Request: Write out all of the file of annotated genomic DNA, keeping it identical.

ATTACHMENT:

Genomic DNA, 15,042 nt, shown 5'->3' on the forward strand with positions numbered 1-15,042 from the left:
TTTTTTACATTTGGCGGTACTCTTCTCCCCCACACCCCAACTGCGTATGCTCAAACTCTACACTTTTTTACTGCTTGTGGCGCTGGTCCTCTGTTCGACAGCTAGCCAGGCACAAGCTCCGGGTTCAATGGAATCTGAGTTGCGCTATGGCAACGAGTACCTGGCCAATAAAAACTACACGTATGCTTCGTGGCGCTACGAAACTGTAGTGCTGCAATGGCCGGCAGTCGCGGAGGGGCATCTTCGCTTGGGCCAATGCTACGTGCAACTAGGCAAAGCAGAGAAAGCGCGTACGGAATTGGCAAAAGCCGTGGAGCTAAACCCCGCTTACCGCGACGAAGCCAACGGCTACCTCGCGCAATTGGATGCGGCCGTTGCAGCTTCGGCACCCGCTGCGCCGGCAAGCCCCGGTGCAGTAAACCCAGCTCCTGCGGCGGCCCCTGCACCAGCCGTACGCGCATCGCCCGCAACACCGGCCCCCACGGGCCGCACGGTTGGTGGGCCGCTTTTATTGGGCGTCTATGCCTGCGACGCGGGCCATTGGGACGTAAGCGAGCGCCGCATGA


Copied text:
Genomic DNA, 15,042 nt, shown 5'->3' on the forward strand with positions numbered 1-15,042 from the left:
TTTTTTACATTTGGCGGTACTCTTCTCCCCCACACCCCAACTGCGTATGCTCAAACTCTACACTTTTTTACTGCTTGTGGCGCTGGTCCTCTGTTCGACAGCTAGCCAGGCACAAGCTCCGGGTTCAATGGAATCTGAGTTGCGCTATGGCAACGAGTACCTGGCCAATAAAAACTACACGTATGCTTCGTGGCGCTACGAAACTGTAGTGCTGCAATGGCCGGCAGTCGCGGAGGGGCATCTTCGCTTGGGCCAATGCTACGTGCAACTAGGCAAAGCAGAGAAAGCGCGTACGGAATTGGCAAAAGCCGTGGAGCTAAACCCCGCTTACCGCGACGAAGCCAACGGCTACCTCGCGCAATTGGATGCGGCCGTTGCAGCTTCGGCACCCGCTGCGCCGGCAAGCCCCGGTGCAGTAAACCCAGCTCCTGCGGCGGCCCCTGCACCAGCCGTACGCGCATCGCCCGCAACACCGGCCCCCACGGGCCGCACGGTTGGTGGGCCGCTTTTATTGGGCGTCTATGCCTGCGACGCGGGCCATTGGGACGTAAGCGAGCGCCGCATGA